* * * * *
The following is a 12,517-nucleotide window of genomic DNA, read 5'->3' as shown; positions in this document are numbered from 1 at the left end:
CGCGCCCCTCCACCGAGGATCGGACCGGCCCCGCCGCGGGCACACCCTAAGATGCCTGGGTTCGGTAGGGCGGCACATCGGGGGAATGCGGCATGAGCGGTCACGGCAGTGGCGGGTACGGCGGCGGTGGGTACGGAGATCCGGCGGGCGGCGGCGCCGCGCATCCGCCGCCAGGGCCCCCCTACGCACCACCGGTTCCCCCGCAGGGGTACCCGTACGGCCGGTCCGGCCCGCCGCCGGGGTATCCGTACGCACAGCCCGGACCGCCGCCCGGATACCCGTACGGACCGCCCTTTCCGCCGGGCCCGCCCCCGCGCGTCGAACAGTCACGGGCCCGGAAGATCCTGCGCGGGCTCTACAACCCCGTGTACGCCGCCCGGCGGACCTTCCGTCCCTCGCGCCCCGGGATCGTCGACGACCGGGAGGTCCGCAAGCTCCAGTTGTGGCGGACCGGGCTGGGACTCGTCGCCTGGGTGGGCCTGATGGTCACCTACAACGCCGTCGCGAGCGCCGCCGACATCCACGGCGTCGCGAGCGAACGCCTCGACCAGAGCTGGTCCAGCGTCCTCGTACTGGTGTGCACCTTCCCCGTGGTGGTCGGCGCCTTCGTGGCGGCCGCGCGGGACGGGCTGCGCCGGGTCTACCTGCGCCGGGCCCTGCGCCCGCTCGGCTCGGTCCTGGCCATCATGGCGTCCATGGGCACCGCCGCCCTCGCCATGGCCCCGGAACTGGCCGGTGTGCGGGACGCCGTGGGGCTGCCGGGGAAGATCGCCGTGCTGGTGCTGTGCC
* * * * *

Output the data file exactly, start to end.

The following is a 12,517-nucleotide window of genomic DNA, read 5'->3' as shown; positions in this document are numbered from 1 at the left end:
CGCGCCCCTCCACCGAGGATCGGACCGGCCCCGCCGCGGGCACACCCTAAGATGCCTGGGTTCGGTAGGGCGGCACATCGGGGGAATGCGGCATGAGCGGTCACGGCAGTGGCGGGTACGGCGGCGGTGGGTACGGAGATCCGGCGGGCGGCGGCGCCGCGCATCCGCCGCCAGGGCCCCCCTACGCACCACCGGTTCCCCCGCAGGGGTACCCGTACGGCCGGTCCGGCCCGCCGCCGGGGTATCCGTACGCACAGCCCGGACCGCCGCCCGGATACCCGTACGGACCGCCCTTTCCGCCGGGCCCGCCCCCGCGCGTCGAACAGTCACGGGCCCGGAAGATCCTGCGCGGGCTCTACAACCCCGTGTACGCCGCCCGGCGGACCTTCCGTCCCTCGCGCCCCGGGATCGTCGACGACCGGGAGGTCCGCAAGCTCCAGTTGTGGCGGACCGGGCTGGGACTCGTCGCCTGGGTGGGCCTGATGGTCACCTACAACGCCGTCGCGAGCGCCGCCGACATCCACGGCGTCGCGAGCGAACGCCTCGACCAGAGCTGGTCCAGCGTCCTCGTACTGGTGTGCACCTTCCCCGTGGTGGTCGGCGCCTTCGTGGCGGCCGCGCGGGACGGGCTGCGCCGGGTCTACCTGCGCCGGGCCCTGCGCCCGCTCGGCTCGGTCCTGGCCATCATGGCGTCCATGGGCACCGCCGCCCTCGCCATGGCCCCGGAACTGGCCGGTGTGCGGGACGCCGTGGGGCTGCCGGGGAAGATCGCCGTGCTGGTGCTGTGCC